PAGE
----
With the U.S. Open at The Country Club in Brookline, Mass., starting in nine days, golf has been the focal point of the sporting and New York sports betting world for the past 24 hours for several reasons:
- Golf’s longest day took place on Monday with U.S. Open sectional qualifying.
- Tiger Woods announced Tuesday he would not play in golf’s third major of the year, needing more time to heal from his injuries suffered in a car crash on Feb. 23, 2021.
- Phil Mickelson announced Monday he officially will become part of the new and controversial LIV Invitational Series, which starts Friday in London, England.
Mickelson also gave an exclusive interview to Bob Harig of SI.com/Morning Read on Monday via phone, in which he said that he is “excited and energized” to play in all eight LIV events and that he will play in next week’s U.S. Open. The U.S. Golf Association confirmed this Tuesday.
Mickelson also addressed reports that he is joining the new tour because of financial difficulties and excessive gambling habits:
“My gambling got to a point of being reckless and embarrassing,” Mickelson said in an interview posted on SI.com. “I had to address it. And I’ve been addressing it for a number of years. And for hundreds of hours of therapy. I feel good where I’m at there. My family and I are and have been financially secure for some time.
“Gambling has been part of my life ever since I can remember,” he continued. “But about a decade ago is when I would say it became reckless. It’s embarrassing. I don’t like that people know. The fact is, I’ve been dealing with it for some time. (Wife) Amy has been very supportive of it and with me and the process. We’re at place after many years where I feel comfortable with where that is. It isn’t a threat to me or my financial security. It was just a number of poor decisions.’’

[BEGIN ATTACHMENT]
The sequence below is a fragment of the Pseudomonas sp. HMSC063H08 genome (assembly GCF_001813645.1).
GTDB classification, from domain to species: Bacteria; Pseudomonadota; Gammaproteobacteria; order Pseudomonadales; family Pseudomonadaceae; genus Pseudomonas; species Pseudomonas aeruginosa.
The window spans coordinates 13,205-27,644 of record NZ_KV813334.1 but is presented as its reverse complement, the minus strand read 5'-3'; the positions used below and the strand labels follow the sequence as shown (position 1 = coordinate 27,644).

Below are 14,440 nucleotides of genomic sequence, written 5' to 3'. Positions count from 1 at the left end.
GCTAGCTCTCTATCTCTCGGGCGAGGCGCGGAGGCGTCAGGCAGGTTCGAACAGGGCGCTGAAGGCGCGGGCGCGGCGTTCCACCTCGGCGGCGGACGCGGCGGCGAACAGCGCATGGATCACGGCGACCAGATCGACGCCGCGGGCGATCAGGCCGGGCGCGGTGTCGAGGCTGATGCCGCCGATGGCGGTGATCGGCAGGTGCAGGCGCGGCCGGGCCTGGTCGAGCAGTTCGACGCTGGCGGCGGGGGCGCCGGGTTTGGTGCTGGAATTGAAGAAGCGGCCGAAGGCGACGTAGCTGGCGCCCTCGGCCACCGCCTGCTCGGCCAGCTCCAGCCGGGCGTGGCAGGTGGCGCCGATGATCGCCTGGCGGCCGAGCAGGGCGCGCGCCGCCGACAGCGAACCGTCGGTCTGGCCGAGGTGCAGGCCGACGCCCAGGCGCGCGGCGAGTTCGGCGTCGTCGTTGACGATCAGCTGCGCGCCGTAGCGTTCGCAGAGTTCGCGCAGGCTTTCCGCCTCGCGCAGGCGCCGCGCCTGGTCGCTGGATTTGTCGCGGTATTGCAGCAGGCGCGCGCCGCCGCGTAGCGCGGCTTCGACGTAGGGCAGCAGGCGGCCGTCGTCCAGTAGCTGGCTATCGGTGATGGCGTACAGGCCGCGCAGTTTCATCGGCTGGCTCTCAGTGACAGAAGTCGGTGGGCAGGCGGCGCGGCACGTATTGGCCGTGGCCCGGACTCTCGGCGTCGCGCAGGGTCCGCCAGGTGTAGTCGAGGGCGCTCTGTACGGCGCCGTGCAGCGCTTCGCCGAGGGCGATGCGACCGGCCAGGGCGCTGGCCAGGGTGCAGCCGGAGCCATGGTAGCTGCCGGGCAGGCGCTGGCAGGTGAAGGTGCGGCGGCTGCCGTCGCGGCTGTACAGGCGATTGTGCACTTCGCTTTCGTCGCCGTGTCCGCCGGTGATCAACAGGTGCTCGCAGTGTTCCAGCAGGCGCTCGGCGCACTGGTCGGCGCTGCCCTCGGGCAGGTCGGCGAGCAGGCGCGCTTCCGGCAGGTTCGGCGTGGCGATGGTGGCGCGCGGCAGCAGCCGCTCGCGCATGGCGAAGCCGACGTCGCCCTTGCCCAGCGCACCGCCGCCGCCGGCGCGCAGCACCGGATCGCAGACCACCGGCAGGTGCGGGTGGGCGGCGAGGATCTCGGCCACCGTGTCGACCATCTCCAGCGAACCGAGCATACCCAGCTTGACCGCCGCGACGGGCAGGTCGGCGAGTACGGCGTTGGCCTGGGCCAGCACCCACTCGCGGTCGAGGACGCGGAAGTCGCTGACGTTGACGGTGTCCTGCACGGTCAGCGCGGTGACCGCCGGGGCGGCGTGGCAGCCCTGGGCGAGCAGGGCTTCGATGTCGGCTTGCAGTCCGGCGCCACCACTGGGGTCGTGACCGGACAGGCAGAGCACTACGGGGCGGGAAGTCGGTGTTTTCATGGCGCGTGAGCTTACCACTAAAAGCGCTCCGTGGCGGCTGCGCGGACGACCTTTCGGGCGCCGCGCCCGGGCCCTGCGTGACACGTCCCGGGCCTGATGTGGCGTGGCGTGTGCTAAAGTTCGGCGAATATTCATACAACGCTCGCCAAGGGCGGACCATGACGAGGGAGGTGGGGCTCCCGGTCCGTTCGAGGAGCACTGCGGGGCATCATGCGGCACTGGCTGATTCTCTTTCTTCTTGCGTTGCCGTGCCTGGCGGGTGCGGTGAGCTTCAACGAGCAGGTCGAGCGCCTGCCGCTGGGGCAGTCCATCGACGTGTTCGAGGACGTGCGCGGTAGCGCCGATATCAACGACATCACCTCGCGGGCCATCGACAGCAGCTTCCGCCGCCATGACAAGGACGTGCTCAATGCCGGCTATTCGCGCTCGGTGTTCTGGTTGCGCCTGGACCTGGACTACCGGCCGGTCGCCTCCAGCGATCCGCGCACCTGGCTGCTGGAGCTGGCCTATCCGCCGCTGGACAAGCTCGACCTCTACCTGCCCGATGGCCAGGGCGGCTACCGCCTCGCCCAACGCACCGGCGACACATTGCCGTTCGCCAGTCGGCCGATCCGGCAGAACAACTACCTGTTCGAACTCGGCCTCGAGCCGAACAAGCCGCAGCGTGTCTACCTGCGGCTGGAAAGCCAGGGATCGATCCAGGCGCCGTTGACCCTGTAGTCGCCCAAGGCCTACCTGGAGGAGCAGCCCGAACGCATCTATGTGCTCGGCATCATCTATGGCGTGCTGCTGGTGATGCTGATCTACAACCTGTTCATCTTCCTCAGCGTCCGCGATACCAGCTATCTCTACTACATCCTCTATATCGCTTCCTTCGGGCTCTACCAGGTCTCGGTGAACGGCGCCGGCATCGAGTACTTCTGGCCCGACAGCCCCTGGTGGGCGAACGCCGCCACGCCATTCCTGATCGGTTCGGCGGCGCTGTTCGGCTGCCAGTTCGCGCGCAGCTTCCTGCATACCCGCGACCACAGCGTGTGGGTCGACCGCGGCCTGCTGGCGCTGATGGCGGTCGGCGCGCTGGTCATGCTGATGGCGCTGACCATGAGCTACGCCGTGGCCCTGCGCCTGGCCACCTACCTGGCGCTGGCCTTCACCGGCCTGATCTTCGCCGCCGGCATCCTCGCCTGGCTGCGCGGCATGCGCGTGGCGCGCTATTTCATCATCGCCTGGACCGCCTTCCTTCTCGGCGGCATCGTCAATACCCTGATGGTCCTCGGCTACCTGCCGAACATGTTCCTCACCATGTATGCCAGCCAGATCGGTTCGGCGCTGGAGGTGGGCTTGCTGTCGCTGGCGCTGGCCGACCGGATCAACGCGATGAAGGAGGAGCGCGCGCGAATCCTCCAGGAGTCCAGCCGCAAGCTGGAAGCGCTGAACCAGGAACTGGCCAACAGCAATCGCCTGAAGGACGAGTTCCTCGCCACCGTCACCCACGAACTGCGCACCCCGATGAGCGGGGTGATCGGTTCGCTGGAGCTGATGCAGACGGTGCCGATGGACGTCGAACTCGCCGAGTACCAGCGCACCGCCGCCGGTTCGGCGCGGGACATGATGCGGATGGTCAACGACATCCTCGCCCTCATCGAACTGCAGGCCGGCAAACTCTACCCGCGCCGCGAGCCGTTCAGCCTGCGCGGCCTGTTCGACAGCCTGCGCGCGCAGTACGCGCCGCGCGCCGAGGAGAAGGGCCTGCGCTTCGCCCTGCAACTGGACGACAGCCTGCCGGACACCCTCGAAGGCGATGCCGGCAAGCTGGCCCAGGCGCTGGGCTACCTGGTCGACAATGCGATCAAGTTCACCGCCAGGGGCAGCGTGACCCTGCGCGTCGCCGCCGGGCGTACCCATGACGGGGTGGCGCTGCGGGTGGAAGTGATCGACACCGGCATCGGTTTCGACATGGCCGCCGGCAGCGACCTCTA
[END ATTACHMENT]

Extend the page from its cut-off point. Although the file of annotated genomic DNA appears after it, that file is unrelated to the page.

When asked about gambling on the course during practice rounds leading up to the start of an event, which he always used as a way to prepare, Mickelson said: “On the golf course, it’s creating competition. But it’s the anxiety, the other things that come across with gambling off the course and addiction off the course that I really needed to address.”
For any New York resident seeking advice and help, the Empire State has been earnest in addressing problem gambling and addiction by increasing public awareness and connecting those adversely affected by gambling with services that can help them.
For more information, visit nyproblemgamblinghelp.org.
LIV Tour: Where It Stands on Betting
Westgate Sportsbook in Las Vegas currently has odds on the London event.
Mickelson is listed at 30-1. The top three favorites posted by Westgate are: Dustin Johnson (5-1), Talor Gooch (9-1) and Louis Oosthuizen (10-1).
Reached by EmpireStakes.com yesterday, DraftKings said it is working on odds and has been given clearance for betting in these states only: Ilinois, Oregon, Connecticut, Arizona and Wyoming. DraftKings also is clear in Ontario.
USGA Gives Green Light
The USGA confirmed Tuesday that all players who qualified for the U.S. Open will be eligible to play next week even if they joined LIV Golf:
Here is the USGA statement:
“We pride ourselves in being the most open championship in the world and the players who have earned the right to compete in this year’s championship, both via exemption and qualifying, will have the opportunity to do so. Our field criteria were set prior to entries opening earlier this year and it’s not appropriate, nor fair to competitors, to change criteria once established.
“Regarding players who may choose to play in London this week, we simply asked ourselves this question -- should a player who had earned his way into the 2022 U.S. Open, via our published field criteria, be pulled out of the field as a result of his decision to play in another event? And we ultimately decided that they should not.
“Our decision regarding our field for the 2022 U.S. Open should not be construed as the USGA supporting an alternative organizing entity, nor supportive of any individual player actions or comments. Rather, it is simply a response to whether or not the USGA views playing in an alternative event, without the consent of their home tour, an offense that should disqualify them for the U.S. Open.”